With more and more news coming out about the FDA proposal to update the food label requirements, it would be good for you to better understand what those labels are really telling you. Although there still are not any requirements for GMO labeling, there is still a great deal of information to help you stay on the healthy eating path.
Real Serving Sizes
One area you really need to pay attention to is the recommended serving size. All of the nutrient information you find on the label is based on what the manufacturer claims a serving size is. For instance, on a 20 oz bottle of Coke the serving size is 8 ounces, that's less than 1 can. In reality, for most people a 20 ounce bottle is a single serving.
The other thing you need to realize is that some manufacturers give there serving sizes in grams. Some will also let you know how many cups that is, but not all.
What's important here is that you are honest with yourself about how much your serving size is. That will help give you a better understanding of how each food item fits into your diet.
List of Ingredients
Although food manufacturers are not required to give out their recipes, they are required to list all of the ingredients. They also list those ingredients according to volume. That means the first item on the ingredient list is the item that has the greatest volume. The higher an item appears on the list, the more of it is in the food item your looking at.
A general rule of thumb is, if you want to eat healthy you should steer away from ingredients that you can't pronounce. Many of these items are added for color, artificial flavor, or as a preservative. They usually don't provide a whole lot in the way of nutrition.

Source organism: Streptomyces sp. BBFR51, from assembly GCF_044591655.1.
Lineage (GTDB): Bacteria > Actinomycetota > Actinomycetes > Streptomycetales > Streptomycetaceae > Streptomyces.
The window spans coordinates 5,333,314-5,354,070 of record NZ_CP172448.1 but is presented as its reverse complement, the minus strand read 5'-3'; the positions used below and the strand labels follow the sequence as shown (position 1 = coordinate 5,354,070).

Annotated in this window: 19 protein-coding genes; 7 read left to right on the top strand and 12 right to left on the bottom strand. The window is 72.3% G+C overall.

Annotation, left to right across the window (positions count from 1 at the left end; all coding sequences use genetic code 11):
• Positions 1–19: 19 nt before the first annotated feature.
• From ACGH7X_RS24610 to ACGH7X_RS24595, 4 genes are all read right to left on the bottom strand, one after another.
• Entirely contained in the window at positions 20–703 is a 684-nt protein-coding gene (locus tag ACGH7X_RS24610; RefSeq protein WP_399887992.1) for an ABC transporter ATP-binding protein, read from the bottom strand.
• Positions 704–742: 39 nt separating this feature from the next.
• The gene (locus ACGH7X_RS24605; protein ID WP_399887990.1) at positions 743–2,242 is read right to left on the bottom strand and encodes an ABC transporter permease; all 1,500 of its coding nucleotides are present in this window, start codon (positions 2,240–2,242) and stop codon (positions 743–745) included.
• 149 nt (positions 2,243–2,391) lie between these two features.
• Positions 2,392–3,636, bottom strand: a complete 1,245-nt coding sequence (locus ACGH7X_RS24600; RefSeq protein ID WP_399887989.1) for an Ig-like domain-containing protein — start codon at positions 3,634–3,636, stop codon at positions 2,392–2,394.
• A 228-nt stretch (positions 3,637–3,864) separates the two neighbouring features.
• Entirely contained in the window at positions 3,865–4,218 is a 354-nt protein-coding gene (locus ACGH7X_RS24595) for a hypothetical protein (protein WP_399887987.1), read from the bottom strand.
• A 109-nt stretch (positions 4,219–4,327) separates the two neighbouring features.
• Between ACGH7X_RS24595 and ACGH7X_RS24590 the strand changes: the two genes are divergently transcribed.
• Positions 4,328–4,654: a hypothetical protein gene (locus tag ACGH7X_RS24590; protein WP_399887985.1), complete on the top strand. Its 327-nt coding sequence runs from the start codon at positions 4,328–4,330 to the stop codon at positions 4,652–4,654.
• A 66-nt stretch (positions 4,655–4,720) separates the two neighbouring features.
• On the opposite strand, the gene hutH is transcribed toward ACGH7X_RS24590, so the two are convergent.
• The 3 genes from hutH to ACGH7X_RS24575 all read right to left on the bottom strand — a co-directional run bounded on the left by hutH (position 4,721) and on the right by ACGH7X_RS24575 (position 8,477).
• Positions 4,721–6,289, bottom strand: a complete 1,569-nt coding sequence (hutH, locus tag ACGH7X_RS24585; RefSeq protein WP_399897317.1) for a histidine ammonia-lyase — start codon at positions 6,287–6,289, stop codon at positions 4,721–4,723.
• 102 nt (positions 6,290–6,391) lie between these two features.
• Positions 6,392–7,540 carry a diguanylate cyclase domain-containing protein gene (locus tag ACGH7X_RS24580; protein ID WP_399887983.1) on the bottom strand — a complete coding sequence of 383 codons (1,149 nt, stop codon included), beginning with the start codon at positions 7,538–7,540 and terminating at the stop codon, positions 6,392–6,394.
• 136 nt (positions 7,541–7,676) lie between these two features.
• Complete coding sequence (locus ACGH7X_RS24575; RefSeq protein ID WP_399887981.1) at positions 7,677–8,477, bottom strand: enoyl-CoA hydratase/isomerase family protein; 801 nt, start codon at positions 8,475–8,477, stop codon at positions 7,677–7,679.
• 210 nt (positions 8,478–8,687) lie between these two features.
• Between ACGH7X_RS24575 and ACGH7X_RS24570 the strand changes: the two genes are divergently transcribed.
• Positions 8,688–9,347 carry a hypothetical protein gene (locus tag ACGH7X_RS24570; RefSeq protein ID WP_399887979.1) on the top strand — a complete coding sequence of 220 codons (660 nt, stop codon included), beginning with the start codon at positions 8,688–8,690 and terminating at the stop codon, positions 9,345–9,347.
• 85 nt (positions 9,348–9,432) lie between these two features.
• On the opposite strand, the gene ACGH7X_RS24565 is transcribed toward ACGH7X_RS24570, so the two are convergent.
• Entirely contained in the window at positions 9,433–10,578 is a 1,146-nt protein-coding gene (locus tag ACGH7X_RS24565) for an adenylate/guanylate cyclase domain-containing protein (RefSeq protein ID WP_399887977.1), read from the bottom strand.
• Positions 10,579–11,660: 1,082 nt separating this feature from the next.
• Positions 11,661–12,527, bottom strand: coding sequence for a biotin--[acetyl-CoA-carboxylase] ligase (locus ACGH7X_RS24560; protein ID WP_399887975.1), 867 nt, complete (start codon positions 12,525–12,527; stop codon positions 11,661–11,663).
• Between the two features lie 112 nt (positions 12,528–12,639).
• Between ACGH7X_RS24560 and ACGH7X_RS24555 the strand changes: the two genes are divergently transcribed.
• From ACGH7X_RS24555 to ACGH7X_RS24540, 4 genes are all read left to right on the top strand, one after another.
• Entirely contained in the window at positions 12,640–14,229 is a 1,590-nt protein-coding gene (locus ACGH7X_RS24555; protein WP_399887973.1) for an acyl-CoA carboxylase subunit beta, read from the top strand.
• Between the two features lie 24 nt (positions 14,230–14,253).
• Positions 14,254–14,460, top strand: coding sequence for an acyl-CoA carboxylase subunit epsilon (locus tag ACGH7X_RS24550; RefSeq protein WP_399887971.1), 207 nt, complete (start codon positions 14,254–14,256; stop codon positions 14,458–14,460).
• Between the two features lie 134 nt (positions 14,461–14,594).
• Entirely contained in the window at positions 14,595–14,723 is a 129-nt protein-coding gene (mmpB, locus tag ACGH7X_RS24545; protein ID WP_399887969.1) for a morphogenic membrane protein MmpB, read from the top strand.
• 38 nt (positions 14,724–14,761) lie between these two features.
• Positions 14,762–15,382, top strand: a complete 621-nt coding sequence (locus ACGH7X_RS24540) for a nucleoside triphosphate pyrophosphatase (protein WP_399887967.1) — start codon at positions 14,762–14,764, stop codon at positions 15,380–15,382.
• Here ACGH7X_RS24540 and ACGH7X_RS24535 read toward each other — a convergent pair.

List of Nutrients
This is where all of the major nutrients are listed, and how much you will get from the food you are considering. This list of nutrients is listed as an amount, followed by a percentage. This percentage is the percent of the FDA Recommended Daily Requirement. Somewhere on the label it will list how many calories the Daily Value is based on. For instance, Kashi Go Lean provides 40% of your daily requirement for dietary fiber, based on a 2,000 calorie diet.
This is important information because it lists the good and the bad as far as nutrients are concerned. While it lists the vitamins and minerals, it also lists things like trans-fats, so checking the label is a good habit to get into.
Food manufacturers give you a lot of information to help you keep your healthy diet on track. It's up to you to learn how to take advantage of what they provide.